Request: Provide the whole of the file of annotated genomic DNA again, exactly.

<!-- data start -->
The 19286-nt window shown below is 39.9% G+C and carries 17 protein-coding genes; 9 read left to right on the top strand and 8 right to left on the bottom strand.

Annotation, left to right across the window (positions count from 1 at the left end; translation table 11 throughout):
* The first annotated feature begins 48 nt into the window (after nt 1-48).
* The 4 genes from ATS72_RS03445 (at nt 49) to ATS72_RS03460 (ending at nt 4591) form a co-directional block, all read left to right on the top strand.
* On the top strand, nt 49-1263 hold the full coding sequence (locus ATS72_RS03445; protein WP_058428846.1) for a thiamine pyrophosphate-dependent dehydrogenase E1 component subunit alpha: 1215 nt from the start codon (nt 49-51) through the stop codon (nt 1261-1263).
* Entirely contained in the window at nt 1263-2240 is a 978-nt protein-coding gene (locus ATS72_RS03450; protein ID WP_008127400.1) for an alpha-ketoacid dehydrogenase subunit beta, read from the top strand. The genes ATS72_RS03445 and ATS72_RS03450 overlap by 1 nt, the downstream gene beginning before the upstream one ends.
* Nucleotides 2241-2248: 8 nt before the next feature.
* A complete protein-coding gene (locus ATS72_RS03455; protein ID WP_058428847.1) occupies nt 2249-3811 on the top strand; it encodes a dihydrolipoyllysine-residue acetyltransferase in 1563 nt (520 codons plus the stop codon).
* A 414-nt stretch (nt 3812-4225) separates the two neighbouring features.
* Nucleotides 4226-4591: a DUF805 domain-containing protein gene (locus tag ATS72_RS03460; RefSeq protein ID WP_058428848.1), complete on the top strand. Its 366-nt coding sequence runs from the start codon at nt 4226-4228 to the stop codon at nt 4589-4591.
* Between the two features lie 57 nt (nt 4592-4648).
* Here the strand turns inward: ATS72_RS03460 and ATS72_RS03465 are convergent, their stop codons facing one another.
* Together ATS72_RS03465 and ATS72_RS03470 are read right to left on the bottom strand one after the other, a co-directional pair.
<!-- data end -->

The 19286-nt window shown below is 39.9% G+C and carries 17 protein-coding genes; 9 read left to right on the top strand and 8 right to left on the bottom strand.

Annotation, left to right across the window (positions count from 1 at the left end; translation table 11 throughout):
* The first annotated feature begins 48 nt into the window (after nt 1-48).
* The 4 genes from ATS72_RS03445 (at nt 49) to ATS72_RS03460 (ending at nt 4591) form a co-directional block, all read left to right on the top strand.
* On the top strand, nt 49-1263 hold the full coding sequence (locus ATS72_RS03445; protein WP_058428846.1) for a thiamine pyrophosphate-dependent dehydrogenase E1 component subunit alpha: 1215 nt from the start codon (nt 49-51) through the stop codon (nt 1261-1263).
* Entirely contained in the window at nt 1263-2240 is a 978-nt protein-coding gene (locus ATS72_RS03450; protein ID WP_008127400.1) for an alpha-ketoacid dehydrogenase subunit beta, read from the top strand. The genes ATS72_RS03445 and ATS72_RS03450 overlap by 1 nt, the downstream gene beginning before the upstream one ends.
* Nucleotides 2241-2248: 8 nt before the next feature.
* A complete protein-coding gene (locus ATS72_RS03455; protein ID WP_058428847.1) occupies nt 2249-3811 on the top strand; it encodes a dihydrolipoyllysine-residue acetyltransferase in 1563 nt (520 codons plus the stop codon).
* A 414-nt stretch (nt 3812-4225) separates the two neighbouring features.
* Nucleotides 4226-4591: a DUF805 domain-containing protein gene (locus tag ATS72_RS03460; RefSeq protein ID WP_058428848.1), complete on the top strand. Its 366-nt coding sequence runs from the start codon at nt 4226-4228 to the stop codon at nt 4589-4591.
* Between the two features lie 57 nt (nt 4592-4648).
* Here the strand turns inward: ATS72_RS03460 and ATS72_RS03465 are convergent, their stop codons facing one another.
* Together ATS72_RS03465 and ATS72_RS03470 are read right to left on the bottom strand one after the other, a co-directional pair.